BIR History

On March 17, Boston will be awash in St. Patrick’s Day revelry. All nonsense such as green beer, green plastic derbies, “Kiss Me, I’m Irish” badges, and faces reflecting various stages of inebriation and emblazoned with painted shamrocks or the Irish... Read more
by Peter F. Stevens BIR Staff In 1847, a crisis unfolded nearly daily along Boston’s docks. Leaking, lurching vessels aptly dubbed “coffin ships” unloaded hordes of ragged Irish passengers who had fled the Great Famine, An Gorta Mor. Some 25,000 arrived... Read more
BY PETER F. STEVENS BIR STAFF “What’s Broken Can Be Fixed,” the full-page Red Sox ad blares. To launch that Fenway fix, the team’s brass has turned to an old friend with a Hibernian surname. Tito’s erstwhile pitching coach, John Farrell, pried loose from... Read more
By John Rattigan Special to the BIR In the fall of 1862, the second year of the Civil War, the Confederate Army of Northern Virginia under Gen. Robert E. Lee undertook to invade Maryland. This decision culminated in the bloody Battle of Antietam where Lee... Read more
By Peter F. Stevens BIR Staff In Boston’s Irish North End during the Civil War, President Lincoln was not a popular figure for all In the new film Lincoln, Daniel Day Lewis brings that towering figure into stunning life on every level. Throughout the... Read more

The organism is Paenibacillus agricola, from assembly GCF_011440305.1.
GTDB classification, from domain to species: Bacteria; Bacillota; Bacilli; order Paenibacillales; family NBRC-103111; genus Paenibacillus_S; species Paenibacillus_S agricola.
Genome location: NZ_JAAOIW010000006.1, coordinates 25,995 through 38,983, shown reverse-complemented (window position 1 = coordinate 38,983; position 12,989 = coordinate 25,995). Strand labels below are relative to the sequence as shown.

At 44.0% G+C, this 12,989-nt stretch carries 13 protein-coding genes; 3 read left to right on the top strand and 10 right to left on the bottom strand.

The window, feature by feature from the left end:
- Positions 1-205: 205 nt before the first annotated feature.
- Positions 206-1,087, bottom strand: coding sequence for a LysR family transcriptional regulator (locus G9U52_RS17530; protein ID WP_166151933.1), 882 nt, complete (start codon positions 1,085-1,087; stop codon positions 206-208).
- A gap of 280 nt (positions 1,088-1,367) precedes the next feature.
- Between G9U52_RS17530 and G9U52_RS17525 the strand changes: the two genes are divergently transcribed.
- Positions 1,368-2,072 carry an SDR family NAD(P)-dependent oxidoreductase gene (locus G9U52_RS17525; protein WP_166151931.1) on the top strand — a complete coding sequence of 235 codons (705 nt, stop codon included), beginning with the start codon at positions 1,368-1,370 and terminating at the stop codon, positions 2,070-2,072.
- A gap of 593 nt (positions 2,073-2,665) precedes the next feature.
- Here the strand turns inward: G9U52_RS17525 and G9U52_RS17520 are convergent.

by Stephen M. Pingel Special to the BIR Following is the eighth in a series of articles on individuals who had a substantial impact on civic life in Ireland in the 20th century.Bobby Sands 1954-1981 Beginning in the late 1960s, many of the most dramatic... Read more
By Martin McGovern Special to the BIR The Emmy-award winning Irish filmmaker Gerry Gregg is the man who produced the first major documentary about the Holocaust made in Ireland. His 2009 production, Till the Tenth Generation, tells the story of Tomi... Read more
By Matthew DeLuca Special to the BIR A former agent with the U.S. Drug Enforcement Administration, Paul Doyle knows that people are fascinated by undercover police work. But it wasn’t the dark allure of the criminal element that drove him to pen a memoir... Read more
By Peter F. Stevens BIR Staff (Third in a Series about the Catholic Church and Boston politics.) In many ways, no one could replace Cardinal Richard J. Cushing of Boston. His death in November 1970 marked the end of an era in more ways than one for the... Read more
Cardinal Richard Cushing Left a Stamp on the Political Landscape By Peter F. Stevens BIR Staff Second of three articles. “I’m no theologian,” Cardinal Richard Cushing liked to say.  His self-deprecating humor notwithstanding, Cushing had no trouble wading... Read more
"When Congressman Curley is in Boston," one of the papers wrote in 1913, "though his political influence is now supposed to be with the federal department heads, he is just as busy pulling favors at City Hall as when he was an alderman and councilor.... Read more
Irish-Born Colonel Thomas Cass Proved That He and His Fellow Irish Would Fight, Die To Protect the Union In American military annals, "the Fighting Sixty-Ninth" Regiment is steeped in legend. The New York unit, comprised largely of Irish Americans,... Read more

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